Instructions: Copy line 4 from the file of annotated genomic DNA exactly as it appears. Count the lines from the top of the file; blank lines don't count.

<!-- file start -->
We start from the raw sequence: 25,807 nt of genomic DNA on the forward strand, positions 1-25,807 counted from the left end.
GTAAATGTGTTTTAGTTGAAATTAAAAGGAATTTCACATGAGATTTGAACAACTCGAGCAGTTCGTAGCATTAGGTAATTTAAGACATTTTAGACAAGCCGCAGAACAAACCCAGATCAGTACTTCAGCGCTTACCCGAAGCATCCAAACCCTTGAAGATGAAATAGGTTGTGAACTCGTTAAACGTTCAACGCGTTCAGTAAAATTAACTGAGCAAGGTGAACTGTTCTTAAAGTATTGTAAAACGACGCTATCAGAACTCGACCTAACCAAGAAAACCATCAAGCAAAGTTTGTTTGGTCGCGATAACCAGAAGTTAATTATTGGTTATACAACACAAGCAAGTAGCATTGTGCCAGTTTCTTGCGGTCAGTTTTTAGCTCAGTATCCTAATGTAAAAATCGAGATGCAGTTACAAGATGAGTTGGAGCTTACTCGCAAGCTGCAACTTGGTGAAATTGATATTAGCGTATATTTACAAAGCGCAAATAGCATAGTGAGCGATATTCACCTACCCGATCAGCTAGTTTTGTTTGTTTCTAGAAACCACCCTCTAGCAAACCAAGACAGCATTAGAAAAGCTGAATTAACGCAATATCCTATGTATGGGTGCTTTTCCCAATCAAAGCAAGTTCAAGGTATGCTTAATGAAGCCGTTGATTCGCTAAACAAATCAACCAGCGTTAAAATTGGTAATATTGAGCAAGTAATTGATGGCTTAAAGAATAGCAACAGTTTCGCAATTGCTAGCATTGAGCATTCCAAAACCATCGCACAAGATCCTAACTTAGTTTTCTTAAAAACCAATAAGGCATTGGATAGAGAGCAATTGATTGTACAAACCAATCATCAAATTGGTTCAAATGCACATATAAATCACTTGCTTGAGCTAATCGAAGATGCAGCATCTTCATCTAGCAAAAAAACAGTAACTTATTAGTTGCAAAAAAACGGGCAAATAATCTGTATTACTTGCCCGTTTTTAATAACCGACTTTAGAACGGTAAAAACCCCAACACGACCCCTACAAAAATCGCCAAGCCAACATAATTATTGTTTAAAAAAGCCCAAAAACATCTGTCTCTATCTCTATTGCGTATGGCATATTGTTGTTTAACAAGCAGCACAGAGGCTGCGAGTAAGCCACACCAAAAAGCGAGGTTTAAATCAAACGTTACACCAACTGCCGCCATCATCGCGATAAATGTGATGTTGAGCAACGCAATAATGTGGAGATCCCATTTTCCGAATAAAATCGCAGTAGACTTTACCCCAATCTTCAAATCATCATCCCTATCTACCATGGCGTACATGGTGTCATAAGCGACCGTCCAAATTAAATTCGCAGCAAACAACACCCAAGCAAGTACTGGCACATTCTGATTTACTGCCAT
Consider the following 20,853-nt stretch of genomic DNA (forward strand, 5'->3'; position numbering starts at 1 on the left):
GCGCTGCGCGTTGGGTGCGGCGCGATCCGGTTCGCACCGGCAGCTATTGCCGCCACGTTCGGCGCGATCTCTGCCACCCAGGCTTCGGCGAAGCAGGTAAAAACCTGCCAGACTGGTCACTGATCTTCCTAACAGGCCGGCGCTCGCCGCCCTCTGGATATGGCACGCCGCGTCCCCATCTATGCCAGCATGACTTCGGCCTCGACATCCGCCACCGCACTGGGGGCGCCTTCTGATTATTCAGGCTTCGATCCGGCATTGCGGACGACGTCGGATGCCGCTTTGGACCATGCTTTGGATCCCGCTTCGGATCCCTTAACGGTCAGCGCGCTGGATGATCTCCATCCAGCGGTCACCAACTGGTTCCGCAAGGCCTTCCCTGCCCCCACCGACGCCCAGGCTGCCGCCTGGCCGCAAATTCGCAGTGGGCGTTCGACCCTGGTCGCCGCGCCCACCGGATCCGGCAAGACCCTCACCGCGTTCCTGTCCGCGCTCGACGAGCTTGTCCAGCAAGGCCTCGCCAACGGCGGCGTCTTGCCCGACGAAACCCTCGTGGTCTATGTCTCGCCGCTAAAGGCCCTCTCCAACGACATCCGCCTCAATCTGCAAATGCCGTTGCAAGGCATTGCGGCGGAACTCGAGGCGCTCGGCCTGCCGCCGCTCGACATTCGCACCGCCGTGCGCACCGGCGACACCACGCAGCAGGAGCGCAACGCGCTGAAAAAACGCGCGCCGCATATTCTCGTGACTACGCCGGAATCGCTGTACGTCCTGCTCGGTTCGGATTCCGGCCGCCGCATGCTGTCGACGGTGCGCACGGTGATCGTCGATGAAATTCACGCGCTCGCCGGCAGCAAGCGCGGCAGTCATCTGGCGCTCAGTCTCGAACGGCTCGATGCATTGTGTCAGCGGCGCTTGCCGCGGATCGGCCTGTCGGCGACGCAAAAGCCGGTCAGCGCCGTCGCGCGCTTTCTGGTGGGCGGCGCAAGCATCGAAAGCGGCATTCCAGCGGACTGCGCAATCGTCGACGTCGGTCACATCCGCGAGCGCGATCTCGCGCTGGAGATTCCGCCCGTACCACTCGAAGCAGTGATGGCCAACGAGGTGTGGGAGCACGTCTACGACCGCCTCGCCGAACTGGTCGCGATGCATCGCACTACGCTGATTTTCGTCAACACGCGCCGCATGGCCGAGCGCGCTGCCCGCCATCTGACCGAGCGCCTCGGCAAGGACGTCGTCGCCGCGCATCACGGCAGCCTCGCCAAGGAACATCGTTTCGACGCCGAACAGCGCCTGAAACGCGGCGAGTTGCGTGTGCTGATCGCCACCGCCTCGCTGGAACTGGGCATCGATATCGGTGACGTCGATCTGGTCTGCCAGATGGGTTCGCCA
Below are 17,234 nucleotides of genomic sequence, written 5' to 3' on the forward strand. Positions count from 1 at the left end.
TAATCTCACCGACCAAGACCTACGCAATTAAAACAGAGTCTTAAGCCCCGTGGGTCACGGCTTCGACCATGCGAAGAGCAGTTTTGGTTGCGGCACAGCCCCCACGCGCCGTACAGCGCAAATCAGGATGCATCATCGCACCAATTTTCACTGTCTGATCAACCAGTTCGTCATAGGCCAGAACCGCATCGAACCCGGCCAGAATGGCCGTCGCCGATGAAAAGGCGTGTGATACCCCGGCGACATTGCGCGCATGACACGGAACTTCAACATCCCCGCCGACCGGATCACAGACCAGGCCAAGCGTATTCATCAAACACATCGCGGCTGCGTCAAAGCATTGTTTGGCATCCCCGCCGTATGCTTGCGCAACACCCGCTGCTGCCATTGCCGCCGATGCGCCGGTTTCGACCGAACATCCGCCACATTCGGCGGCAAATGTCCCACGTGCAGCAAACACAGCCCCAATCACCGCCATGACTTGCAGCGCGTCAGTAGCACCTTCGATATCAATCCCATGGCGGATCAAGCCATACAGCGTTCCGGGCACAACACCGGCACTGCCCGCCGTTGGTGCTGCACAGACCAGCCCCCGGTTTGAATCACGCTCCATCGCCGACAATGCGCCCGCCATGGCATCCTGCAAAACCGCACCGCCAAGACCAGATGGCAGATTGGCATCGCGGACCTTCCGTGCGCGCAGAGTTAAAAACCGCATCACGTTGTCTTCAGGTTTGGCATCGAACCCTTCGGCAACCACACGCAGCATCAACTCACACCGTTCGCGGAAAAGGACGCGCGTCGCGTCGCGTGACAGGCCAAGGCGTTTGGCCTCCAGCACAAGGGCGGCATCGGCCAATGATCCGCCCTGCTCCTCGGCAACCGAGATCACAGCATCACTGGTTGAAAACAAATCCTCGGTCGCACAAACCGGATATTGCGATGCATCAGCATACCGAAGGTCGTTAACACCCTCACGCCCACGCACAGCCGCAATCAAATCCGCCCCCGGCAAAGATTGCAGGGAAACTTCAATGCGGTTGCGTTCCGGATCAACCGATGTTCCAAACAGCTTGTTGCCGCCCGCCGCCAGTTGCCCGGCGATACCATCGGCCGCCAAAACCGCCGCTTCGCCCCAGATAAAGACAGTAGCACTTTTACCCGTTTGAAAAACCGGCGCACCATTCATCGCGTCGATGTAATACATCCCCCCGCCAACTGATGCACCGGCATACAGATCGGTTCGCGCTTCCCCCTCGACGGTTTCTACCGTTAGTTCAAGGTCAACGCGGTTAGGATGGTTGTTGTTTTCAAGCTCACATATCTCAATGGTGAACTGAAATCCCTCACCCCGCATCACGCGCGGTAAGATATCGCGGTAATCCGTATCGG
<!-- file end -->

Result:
GCGCTGCGCGTTGGGTGCGGCGCGATCCGGTTCGCACCGGCAGCTATTGCCGCCACGTTCGGCGCGATCTCTGCCACCCAGGCTTCGGCGAAGCAGGTAAAAACCTGCCAGACTGGTCACTGATCTTCCTAACAGGCCGGCGCTCGCCGCCCTCTGGATATGGCACGCCGCGTCCCCATCTATGCCAGCATGACTTCGGCCTCGACATCCGCCACCGCACTGGGGGCGCCTTCTGATTATTCAGGCTTCGATCCGGCATTGCGGACGACGTCGGATGCCGCTTTGGACCATGCTTTGGATCCCGCTTCGGATCCCTTAACGGTCAGCGCGCTGGATGATCTCCATCCAGCGGTCACCAACTGGTTCCGCAAGGCCTTCCCTGCCCCCACCGACGCCCAGGCTGCCGCCTGGCCGCAAATTCGCAGTGGGCGTTCGACCCTGGTCGCCGCGCCCACCGGATCCGGCAAGACCCTCACCGCGTTCCTGTCCGCGCTCGACGAGCTTGTCCAGCAAGGCCTCGCCAACGGCGGCGTCTTGCCCGACGAAACCCTCGTGGTCTATGTCTCGCCGCTAAAGGCCCTCTCCAACGACATCCGCCTCAATCTGCAAATGCCGTTGCAAGGCATTGCGGCGGAACTCGAGGCGCTCGGCCTGCCGCCGCTCGACATTCGCACCGCCGTGCGCACCGGCGACACCACGCAGCAGGAGCGCAACGCGCTGAAAAAACGCGCGCCGCATATTCTCGTGACTACGCCGGAATCGCTGTACGTCCTGCTCGGTTCGGATTCCGGCCGCCGCATGCTGTCGACGGTGCGCACGGTGATCGTCGATGAAATTCACGCGCTCGCCGGCAGCAAGCGCGGCAGTCATCTGGCGCTCAGTCTCGAACGGCTCGATGCATTGTGTCAGCGGCGCTTGCCGCGGATCGGCCTGTCGGCGACGCAAAAGCCGGTCAGCGCCGTCGCGCGCTTTCTGGTGGGCGGCGCAAGCATCGAAAGCGGCATTCCAGCGGACTGCGCAATCGTCGACGTCGGTCACATCCGCGAGCGCGATCTCGCGCTGGAGATTCCGCCCGTACCACTCGAAGCAGTGATGGCCAACGAGGTGTGGGAGCACGTCTACGACCGCCTCGCCGAACTGGTCGCGATGCATCGCACTACGCTGATTTTCGTCAACACGCGCCGCATGGCCGAGCGCGCTGCCCGCCATCTGACCGAGCGCCTCGGCAAGGACGTCGTCGCCGCGCATCACGGCAGCCTCGCCAAGGAACATCGTTTCGACGCCGAACAGCGCCTGAAACGCGGCGAGTTGCGTGTGCTGATCGCCACCGCCTCGCTGGAACTGGGCATCGATATCGGTGACGTCGATCTGGTCTGCCAGATGGGTTCGCCA